The Science of Formula 1 Design: Expert Analysis of the Anatomy of the Modern Grand Prix Car
by David Tremayne
This book cleverly walks the tightrope of being both a technical book and one that will appeal to the reader who wants to understand more about the technology that goes into a modern Formula 1 car.
The book is divided into chapters that focus on different elements such as engine, electronics, brakes, and tires and while this may sound a bit dry and formulaic, the author’s easy style quickly dispels any notion that this might be a dry textbook. This is also helped by the numerous color pictures and beautiful color line drawings by Giorgio Piola that really highlight the point the author is making, so even if you do not really understand the intricacies of pneumatic valve actuation, for example, a study of the images accompanying the text helps to give some insight into the technology.
As is to be expected, the book is right up to date with pictures and narrative from the 2009 season. Tremayne is a seasoned Formula 1 journalist who has been on the Grand Prix circuit for years, so his knowledge and contacts are second to none, and this is all too apparent throughout the book.
A useful new chapter for this third edition is one of application of F1 technology to the outside world. This follows an initiative at the Science Museum in London which held an exhibition in 2009 focusing on products that had evolved out of Formula 1and been taken up by other industries. This included a BabyPod to transport seriously ill babies to and from hospitals, knee braces that have been taken up by the US Marine Corps, and a bicycle that has an onboard computer and performance monitoring system and also incorporates GPS and a radio transmitter that weighs under 7kg.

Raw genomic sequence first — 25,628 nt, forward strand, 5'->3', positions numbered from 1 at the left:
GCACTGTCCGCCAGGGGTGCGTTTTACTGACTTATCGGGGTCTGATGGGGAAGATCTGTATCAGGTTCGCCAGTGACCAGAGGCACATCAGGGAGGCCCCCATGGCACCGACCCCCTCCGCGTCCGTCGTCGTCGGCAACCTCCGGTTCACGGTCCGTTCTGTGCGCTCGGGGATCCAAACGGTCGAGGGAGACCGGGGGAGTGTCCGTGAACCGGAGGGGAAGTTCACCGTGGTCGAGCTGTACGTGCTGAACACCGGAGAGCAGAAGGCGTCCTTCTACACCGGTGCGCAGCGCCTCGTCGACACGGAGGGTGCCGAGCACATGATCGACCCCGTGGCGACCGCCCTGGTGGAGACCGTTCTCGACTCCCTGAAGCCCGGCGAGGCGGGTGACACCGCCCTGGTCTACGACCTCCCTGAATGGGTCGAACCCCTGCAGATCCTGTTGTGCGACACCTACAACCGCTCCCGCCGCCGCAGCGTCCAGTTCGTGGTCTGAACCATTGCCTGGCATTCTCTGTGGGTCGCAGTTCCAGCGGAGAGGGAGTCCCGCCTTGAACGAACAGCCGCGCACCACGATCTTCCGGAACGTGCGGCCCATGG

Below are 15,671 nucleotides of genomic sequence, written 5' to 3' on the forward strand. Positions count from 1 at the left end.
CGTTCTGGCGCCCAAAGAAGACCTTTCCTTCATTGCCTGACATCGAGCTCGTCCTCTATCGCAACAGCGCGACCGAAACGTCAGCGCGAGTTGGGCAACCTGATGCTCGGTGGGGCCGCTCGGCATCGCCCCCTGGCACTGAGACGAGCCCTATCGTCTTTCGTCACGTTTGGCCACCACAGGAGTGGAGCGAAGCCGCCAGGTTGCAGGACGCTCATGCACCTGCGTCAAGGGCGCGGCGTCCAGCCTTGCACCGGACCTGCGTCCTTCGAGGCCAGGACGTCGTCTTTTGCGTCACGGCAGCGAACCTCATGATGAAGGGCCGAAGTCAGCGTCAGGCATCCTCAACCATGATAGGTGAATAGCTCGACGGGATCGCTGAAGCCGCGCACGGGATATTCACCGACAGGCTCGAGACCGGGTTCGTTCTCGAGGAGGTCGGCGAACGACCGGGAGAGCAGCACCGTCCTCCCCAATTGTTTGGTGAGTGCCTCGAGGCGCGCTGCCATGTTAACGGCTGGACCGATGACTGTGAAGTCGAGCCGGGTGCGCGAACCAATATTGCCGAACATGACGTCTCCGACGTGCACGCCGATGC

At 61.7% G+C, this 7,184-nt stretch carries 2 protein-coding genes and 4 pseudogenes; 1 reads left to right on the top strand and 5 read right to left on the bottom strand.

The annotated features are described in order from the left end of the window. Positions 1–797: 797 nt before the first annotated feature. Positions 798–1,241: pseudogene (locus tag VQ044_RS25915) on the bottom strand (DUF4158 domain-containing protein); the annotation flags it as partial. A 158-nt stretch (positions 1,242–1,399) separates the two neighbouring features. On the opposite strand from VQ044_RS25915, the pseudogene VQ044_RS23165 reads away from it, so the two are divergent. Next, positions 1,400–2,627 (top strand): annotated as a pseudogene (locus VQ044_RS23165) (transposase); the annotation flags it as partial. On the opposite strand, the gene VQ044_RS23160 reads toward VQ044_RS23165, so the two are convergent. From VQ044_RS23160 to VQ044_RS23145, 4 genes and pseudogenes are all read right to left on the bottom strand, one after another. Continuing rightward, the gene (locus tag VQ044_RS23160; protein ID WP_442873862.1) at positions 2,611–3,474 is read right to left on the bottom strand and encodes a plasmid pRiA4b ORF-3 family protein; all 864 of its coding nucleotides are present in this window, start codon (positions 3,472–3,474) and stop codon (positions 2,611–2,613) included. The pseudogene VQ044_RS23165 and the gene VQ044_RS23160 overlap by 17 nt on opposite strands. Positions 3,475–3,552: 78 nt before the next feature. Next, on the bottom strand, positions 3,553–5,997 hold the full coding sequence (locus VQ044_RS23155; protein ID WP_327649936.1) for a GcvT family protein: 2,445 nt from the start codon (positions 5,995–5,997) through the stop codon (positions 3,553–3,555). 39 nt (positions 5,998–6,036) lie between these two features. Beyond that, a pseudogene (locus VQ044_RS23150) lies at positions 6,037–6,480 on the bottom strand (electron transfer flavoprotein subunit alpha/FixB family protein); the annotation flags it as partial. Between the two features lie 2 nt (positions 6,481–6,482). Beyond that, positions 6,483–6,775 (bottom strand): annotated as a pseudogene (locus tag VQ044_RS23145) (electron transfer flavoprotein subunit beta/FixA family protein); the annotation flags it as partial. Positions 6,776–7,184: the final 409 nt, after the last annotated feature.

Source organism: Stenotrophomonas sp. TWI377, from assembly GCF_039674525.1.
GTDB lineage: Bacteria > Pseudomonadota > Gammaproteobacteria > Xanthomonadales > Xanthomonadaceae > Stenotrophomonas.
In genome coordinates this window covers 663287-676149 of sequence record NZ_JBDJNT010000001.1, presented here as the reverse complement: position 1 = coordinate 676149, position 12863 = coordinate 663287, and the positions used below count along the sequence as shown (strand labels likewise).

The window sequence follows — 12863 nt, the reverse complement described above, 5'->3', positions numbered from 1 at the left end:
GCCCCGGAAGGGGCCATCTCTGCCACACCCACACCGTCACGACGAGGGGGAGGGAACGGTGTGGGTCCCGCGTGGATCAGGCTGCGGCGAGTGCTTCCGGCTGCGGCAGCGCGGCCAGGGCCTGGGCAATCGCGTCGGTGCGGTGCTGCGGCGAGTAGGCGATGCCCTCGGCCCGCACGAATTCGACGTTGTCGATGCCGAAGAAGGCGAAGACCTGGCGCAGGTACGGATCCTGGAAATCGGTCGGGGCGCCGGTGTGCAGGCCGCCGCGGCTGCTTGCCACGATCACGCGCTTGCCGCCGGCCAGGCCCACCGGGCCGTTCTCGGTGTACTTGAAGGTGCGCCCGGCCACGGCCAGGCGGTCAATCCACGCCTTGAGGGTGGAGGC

If there is a slightly jarring note it is a chapter on “intellectual property rights” which specifically deals with the Spygate scandal of 2007. Personnel from the McLaren team were caught receiving highly confidential information from sources within Scuderia Ferrari. The result was an unprecedented $100 million fine for the British team and all its points being revoked in that year’s Constructors’ championship. While IPR is certainly worthy of mention in such a book, a blow-by-blow account of what happened does not really warrant a chapter to itself. Every team is after every other team’s secrets and will try to get them by fair means or foul. Sometimes it means poaching people from rival teams specifically for that purpose or it might mean going on a fishing expedition and approaching independent research centers being used by another F1 team. As Tremayne says in this chapter: “Dennis (the McLaren co-owner and team principal at the time) came to appreciate that there was no precedent for applying complex IP law from the real world to F1 design. If patent law were to be enforced in F1, it would most likely bring the sport to a grinding halt.”
For those unfamiliar with some of the jargon, such as “endplate” or “open loop” there is a useful glossary at the back of the book to help the reader. There is an Index but it is printed in tiny type.
Copyright 2010, William Kimberley (speedreaders.info)
(The reviewer is editor of Race Tech magazine, a monthly technology led motorsport engineering magazine; Moto Tech, a publication along similar lines on motorbikes; and Bernoulli, a very specialist magazine on racecar aerodynamics and vehicle handling.)